Tuesday, January 29, 2008

getting there

For at least 3 reps on today's intervals I felt back into the groove. Today was 2 sets of 6reps of 2 on 2 off. The first 3 went well. Well meaning that my face was contorted and I was motivated and just barely able to finish them.

However after those first three it went a little downhill and I was unable to really finish the next reps completely and then decided to bag the second set. What that tells me is that I obviously chose too high a power setting to start with. The key for the Morris style intervals is to select an intensity that you can maintain for the entire workout. When I go too far over the limit I am shot for the remainder. I've often just scaled down the power for the remaining intervals in order to finish the workout. Other times, like today I'll just stop.

From one perspective it can seem like a slightly wasted workout. Where I was supposed to do 2x6x2=24 total minutes of work I only did 6x2=12 minutes work of which the during the last 2 reps the last 20 seconds was below desired power. However for at least some of it I was over my limit. Which is to thing to highlight.

There was an article many years ago in Bicycling Mag by Dean Golich who was Dave Morris's partner at the time. He made the statement, "if you never go 30, you'll never go 30" The 30 is reference to 30mph for a time trialist. His point was that if your goal is to average 30mph for a time trial you are never going to do that if you can't get yourself to go 30 in training. Their training methods center on this ability to work yourself at higher than sustainable levels in order to bump up your overlall sustainable power.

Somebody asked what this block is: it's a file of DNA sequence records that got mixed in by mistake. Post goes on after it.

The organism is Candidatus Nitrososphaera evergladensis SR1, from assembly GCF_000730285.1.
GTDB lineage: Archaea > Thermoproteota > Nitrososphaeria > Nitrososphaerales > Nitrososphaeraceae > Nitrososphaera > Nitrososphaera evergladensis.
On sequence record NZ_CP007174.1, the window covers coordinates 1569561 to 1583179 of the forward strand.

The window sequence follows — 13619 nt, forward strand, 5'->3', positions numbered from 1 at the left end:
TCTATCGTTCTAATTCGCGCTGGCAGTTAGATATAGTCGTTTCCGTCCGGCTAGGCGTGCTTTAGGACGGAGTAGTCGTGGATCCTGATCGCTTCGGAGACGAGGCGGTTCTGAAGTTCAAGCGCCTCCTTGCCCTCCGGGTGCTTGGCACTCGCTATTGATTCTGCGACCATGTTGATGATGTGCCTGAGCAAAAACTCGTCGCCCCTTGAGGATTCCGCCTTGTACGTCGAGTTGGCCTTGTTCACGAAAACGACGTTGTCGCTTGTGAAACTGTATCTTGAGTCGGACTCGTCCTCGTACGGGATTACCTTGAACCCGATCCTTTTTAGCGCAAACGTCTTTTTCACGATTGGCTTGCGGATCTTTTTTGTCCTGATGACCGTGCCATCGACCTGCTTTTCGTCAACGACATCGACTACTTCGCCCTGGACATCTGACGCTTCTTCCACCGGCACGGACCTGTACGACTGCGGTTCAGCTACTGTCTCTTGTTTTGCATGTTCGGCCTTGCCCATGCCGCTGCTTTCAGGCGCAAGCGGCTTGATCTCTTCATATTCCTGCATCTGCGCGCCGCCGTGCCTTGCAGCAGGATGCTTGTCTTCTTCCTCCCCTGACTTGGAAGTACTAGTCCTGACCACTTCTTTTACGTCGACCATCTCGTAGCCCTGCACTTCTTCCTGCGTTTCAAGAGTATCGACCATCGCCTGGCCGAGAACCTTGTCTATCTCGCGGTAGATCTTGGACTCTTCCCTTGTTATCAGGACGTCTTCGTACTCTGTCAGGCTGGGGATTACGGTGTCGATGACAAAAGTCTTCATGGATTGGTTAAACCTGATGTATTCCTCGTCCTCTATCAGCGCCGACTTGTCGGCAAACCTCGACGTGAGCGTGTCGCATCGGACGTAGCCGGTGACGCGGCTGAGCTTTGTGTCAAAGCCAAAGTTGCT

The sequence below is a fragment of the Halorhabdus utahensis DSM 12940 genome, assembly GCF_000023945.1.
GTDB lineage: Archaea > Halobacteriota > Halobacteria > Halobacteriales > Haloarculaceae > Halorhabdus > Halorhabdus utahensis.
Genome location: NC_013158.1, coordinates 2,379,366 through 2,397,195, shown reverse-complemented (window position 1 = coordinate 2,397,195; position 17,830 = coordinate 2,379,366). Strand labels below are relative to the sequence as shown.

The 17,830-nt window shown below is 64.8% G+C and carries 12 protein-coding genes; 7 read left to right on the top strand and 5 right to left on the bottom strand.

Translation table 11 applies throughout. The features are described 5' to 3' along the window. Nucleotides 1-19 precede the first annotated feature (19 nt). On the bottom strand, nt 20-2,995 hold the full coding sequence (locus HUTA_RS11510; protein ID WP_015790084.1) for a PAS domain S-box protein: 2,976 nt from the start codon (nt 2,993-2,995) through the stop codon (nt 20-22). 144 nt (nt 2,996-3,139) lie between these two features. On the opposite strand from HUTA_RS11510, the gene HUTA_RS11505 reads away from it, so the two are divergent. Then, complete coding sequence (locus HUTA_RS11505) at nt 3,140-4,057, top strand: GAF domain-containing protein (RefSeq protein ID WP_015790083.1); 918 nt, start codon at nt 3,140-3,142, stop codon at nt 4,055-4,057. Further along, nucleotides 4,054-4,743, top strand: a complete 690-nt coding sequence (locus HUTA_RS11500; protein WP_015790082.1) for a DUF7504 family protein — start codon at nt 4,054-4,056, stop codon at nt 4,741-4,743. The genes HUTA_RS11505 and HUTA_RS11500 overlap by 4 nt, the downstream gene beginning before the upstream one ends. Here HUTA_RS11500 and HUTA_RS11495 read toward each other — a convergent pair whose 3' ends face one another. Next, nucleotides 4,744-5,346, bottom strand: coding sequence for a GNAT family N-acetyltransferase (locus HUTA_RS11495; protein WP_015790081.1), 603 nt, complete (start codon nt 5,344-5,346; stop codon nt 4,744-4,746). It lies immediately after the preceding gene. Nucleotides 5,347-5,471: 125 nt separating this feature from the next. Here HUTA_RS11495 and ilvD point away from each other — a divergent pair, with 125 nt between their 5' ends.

So I burned too many matches early on. After that it's tough. This is the main issue I've had with racing the past years: going too hard too early. Hence my racinng philosophy was to control my efforts and finish strong. However this year I'm going to take that paradigm and flip it upside down completely. Damn results, go for the gold at the start and survive to the finish. This will be difficult to mentally accept but I think I need to do this in order to improve. Just keep the search parties in reserve cause surviving something like Dragon's Back or Douthat is a lot different than a lap race.

Saturday, January 26, 2008

Moving onward

The weather last week was not conducive to riding outside long. And I had no focus or motivation for trainer work. So another week lost. I decided to bag this phase and begin to move on. If there is a break in the weather on a weekend maybe I'll switch the schedule and get a long one in, but for now I'm moving to intervals.

Yet once again I have failed to complete a full endurance phase. And we're talking the short endurance phase that Morris does not even one of those 3month phases like most people do.

I took first training calendar that I got from Dave Morris in 2005 and copied it word for word. The past two years I've added sets and reps or increased time lengths. This year I'm going to drop back down to the original plan. The key will be to do the intervals at the highest power for the entire workout. With the Tacx Flow or other ergo trainer this is a great way of working harder and showing improvement.

My thinking is that the area I want to work on most is the ability to put out big power for short time. The past two years I did longer efforts but they had to be at lower power settings. My thinking was that since the races will be longer I needed to up the total work per interval. But it seemed that while I did improve that I didn't get that much better especially in the starts or short efforts. I want to try now going for higher power levels.

For example the first workout of the plan was 3 sets of 5x1 on 1off with 5 min rest/set. I did these at a power level like 30W higher than in 2005. I know that in about a week and 1/2 I will be able to make a significant bump up due to supercompensation.